The following article is intended as a brief progress report from the group that has been tasked with mak-ing recommendations to IUPAC about the constitu-tion of group 3 of the periodic table (https://iupac.org/project/2015-039-2-200). It is also intended as a call for feedback or suggestions from members of IUPAC and other readers.



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2021

Eric Scerri's Articles, as Listed on Muck Rack

UCLA chemist - public speaker, author on periodic table, history & philosophy of science, chemical educator, blues guitarist.

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2021

Coronavirus, Periodic Table of: Elements of a Year We'll Never Forget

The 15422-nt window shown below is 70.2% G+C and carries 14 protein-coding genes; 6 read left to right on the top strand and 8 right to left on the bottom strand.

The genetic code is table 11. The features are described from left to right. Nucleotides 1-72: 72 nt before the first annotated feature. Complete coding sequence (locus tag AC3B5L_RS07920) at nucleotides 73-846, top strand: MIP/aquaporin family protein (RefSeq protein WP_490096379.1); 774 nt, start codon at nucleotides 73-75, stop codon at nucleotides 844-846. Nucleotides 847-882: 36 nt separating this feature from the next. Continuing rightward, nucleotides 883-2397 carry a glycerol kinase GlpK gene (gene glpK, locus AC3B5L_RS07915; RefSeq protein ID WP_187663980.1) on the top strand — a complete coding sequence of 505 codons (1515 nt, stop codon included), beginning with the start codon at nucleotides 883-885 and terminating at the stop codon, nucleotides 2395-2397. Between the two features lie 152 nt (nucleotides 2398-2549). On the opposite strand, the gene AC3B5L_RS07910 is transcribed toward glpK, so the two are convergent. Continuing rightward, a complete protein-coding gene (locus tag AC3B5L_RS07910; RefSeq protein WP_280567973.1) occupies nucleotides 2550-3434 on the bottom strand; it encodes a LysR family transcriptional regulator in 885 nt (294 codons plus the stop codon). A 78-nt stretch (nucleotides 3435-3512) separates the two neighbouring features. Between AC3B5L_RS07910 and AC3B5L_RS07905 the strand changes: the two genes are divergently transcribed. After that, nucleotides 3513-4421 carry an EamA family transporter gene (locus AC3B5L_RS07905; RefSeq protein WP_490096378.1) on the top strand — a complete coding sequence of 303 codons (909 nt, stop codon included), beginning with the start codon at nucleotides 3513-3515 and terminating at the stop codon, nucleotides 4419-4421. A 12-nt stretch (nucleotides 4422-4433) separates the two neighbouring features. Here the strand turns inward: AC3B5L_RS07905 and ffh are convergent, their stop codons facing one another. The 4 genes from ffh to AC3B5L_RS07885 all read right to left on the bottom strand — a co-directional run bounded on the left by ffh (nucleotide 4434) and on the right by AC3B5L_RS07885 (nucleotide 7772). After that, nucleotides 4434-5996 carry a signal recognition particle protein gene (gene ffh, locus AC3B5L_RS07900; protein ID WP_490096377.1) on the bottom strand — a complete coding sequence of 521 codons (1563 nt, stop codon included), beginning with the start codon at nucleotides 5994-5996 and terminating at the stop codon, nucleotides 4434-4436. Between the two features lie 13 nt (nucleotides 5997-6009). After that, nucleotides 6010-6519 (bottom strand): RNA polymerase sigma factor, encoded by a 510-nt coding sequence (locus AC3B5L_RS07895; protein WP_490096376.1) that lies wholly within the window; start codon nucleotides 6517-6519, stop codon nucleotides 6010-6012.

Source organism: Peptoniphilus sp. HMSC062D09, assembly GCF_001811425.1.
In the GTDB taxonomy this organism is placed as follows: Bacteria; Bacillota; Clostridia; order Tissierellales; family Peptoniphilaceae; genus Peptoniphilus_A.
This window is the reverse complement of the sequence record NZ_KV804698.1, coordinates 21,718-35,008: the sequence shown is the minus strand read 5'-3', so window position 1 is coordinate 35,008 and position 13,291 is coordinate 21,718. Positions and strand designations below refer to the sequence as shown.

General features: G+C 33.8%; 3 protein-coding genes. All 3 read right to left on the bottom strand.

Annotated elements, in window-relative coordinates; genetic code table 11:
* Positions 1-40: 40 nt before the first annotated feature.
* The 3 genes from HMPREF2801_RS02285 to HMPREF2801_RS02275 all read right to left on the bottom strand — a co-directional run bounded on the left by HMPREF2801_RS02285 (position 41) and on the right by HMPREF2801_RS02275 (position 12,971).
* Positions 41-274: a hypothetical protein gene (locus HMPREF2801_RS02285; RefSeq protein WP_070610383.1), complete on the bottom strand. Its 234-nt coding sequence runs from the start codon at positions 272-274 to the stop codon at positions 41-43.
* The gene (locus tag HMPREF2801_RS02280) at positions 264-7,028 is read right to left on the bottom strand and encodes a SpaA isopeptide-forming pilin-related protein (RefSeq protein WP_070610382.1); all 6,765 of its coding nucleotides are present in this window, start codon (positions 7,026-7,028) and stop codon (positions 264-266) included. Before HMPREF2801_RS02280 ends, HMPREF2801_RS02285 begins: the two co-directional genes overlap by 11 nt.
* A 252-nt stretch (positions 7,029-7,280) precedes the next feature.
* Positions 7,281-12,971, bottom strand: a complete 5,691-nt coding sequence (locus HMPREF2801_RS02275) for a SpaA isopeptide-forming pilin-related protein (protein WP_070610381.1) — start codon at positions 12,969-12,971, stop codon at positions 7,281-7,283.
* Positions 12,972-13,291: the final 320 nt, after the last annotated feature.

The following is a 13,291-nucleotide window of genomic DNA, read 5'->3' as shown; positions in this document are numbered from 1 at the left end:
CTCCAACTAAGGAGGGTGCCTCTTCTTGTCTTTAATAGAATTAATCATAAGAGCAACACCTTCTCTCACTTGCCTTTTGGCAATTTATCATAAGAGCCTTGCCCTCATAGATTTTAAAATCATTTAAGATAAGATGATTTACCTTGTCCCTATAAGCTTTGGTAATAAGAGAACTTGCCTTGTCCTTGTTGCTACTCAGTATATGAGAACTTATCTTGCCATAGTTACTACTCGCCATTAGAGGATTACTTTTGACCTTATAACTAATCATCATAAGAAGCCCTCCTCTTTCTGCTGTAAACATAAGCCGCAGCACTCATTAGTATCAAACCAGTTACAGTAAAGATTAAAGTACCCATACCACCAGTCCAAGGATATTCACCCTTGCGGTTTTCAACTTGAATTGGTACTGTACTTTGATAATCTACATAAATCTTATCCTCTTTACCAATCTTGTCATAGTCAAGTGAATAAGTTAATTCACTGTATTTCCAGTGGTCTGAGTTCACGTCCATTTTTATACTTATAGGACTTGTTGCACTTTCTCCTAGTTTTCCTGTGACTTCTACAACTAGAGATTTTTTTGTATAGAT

By Jamie Diersing and posted on McSweeneys, The Periodic Table of Coronavirus: Elements of a Year We'll Never Forget

Click to enlarge:

Thanks to Eric Scerri for the tip!

See the website EricScerri.com and Eric's Twitter Feed.

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2021

World's Largest Periodic Table Created on ECU's Science Building

From architectureanddesign.com.au:

"The new science building at Edith Cowen University (ECU), Joondalup Campus in Perth stands out for its striking façade, which features the world's largest periodic table. The thoughtful design by Silver Thomas Hanley Architects responded to the brief to deliver a bold and sophisticated architectural statement in the urban setting. The façade featuring the periodic table celebrates the building's purpose as a centre of scientific research and learning. Based on the university vice chancellor Professor Steve Chapman's idea, the periodic table is an enormous 662 square metres, spanning the entire front façade of the building."

Thanks to Eric Scerri for the tip!